Monday, September 24, 2007

Ziggy Stardust

I was surfing around today and visited the lovely Mosaic Cat blog. I really like these cats and this lady. Back in Canada, I used to make mosaics and was surprised, when I visited last year, about the amount of projects and materials I have sitting in my mother's garage. They're waiting for me to come back, and I'm looking forward to getting back into them! Eventually.

See? Here's a Fish Chest I made my mom for her birthday.
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I liked the sides of it. Water lilies and sand.
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I was still experimenting with materials and projects when I put it all aside to come to Asia. Mosaic Lady's pieces are so lovely. I want them all. Anyhow, I didn't mean to be writing about mosaics, though let me finish off by saying I'm quite sure if Mosaic Lady and I were to meet up in person, chances are very high we'd be fast friends. And hopefully she'd let me play around in her studio. I'd even grout for her, because I know she doesn't like it- and I love it.

I followed a link on the MC's blog to The Cat Realm - where last month their lovely cat Anastasia went missing. She's still not returned, but it got me to thinking about many years ago. It got me thinking about a cool cat named Ziggy.

I moved out of my house when I was about 18 and pretty much right into my friend Kim's house. It was a better choice than my car. To say my leaving my "nest" was abrupt is an understatement. One morning I was living at the house I'd lived in for four years with my family, and 30 minutes later I was not. That's another story.

Eventually, my brother started dating Kim. So lucky he was, always having a big group of my beautiful friends to choose from. Then he and my girlfriend would have a horrible break-up, which meant the end of my friendship as well. Thanks, man! (He's now married to another of my highschool friends - Lori. Knock on wood we'll all be BFF.) So anyway, the three of us- Kim, Jeff, and I, were pretty much living together. In Kim's father's house. We decided we needed to get our own place.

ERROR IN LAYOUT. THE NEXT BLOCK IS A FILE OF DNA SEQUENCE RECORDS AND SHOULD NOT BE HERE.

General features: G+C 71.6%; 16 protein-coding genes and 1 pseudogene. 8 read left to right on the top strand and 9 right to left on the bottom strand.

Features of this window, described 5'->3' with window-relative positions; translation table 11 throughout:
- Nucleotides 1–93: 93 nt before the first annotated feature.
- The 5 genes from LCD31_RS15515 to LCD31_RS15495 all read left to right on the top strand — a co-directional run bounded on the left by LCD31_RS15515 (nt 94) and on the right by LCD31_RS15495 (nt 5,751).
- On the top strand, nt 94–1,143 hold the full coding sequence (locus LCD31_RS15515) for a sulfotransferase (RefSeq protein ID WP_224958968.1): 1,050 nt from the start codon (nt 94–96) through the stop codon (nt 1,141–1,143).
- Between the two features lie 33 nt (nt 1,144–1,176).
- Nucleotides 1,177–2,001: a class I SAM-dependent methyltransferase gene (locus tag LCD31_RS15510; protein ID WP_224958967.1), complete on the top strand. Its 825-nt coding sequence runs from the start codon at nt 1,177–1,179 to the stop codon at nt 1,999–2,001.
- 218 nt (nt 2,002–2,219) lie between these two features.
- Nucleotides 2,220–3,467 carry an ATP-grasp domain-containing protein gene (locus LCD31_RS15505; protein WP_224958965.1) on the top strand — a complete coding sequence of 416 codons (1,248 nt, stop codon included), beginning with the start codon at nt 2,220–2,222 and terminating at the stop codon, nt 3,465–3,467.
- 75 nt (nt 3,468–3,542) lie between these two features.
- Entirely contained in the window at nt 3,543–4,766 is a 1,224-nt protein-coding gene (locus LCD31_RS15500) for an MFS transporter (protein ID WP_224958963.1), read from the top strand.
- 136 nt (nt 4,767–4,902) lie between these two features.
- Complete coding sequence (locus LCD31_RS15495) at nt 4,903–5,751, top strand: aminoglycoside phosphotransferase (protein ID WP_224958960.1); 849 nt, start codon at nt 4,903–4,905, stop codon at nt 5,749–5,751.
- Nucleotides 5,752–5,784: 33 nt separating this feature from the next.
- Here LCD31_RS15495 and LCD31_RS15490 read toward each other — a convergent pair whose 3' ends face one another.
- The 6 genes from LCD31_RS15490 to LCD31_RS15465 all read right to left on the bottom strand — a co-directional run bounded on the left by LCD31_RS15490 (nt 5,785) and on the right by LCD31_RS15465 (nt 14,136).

We found this great house with a spiral staircase leading up into a loft from the sunken living room. Skylights and stained glass, it was lovely. We wanted it so bad. But, I don't think any of us were working steadily, so it was doubtful the landlord would rent to us bums. We ended up designing a reference letter with fake letterhead and we had our friends be our pretend bosses when the landlord called to have us checked out. (Our made-up jobs were at a Music Company and Recording Studio called "Now and Then Again." Those fake jobs rocked. I looked forward to getting up every morning and pretending to go to my imaginary job back then.)

I had a bedroom in the back above the elderly alcoholic's bedroom who lived downstairs. Those two old folks were hardcore alkies, and they would have brutal fights just about every day. It was interesting at first. If you were visiting us then, you might have walked in to find the three of us lying of the floor over the vents listening to Alma and Ivan scream at each other, while we tried not to giggle too loud. There's something disturbing about eavesdropping on a 70-something year old woman slur-scream "YA? WELL YOU CAN'T SHEVEN F*#& ME ANYMOW, YOU @&#^@ SHUNUVVABISH!" at her husband. Months later, we were given a respite, after Alma got taken away in an ambulance with a bandaged-wrapped bloodied head, as the police followed, leading Ivan away in handcuffs. An officer followed holding a plastic baggie filled with a hammer!

I'd do a jig and sing, "Bang bang Ivan's silver hammer came down on Alma's head!"
"Doo, do doo doo!" Kim would pipe in.

I've gotten away. Far far away from what I was talking about.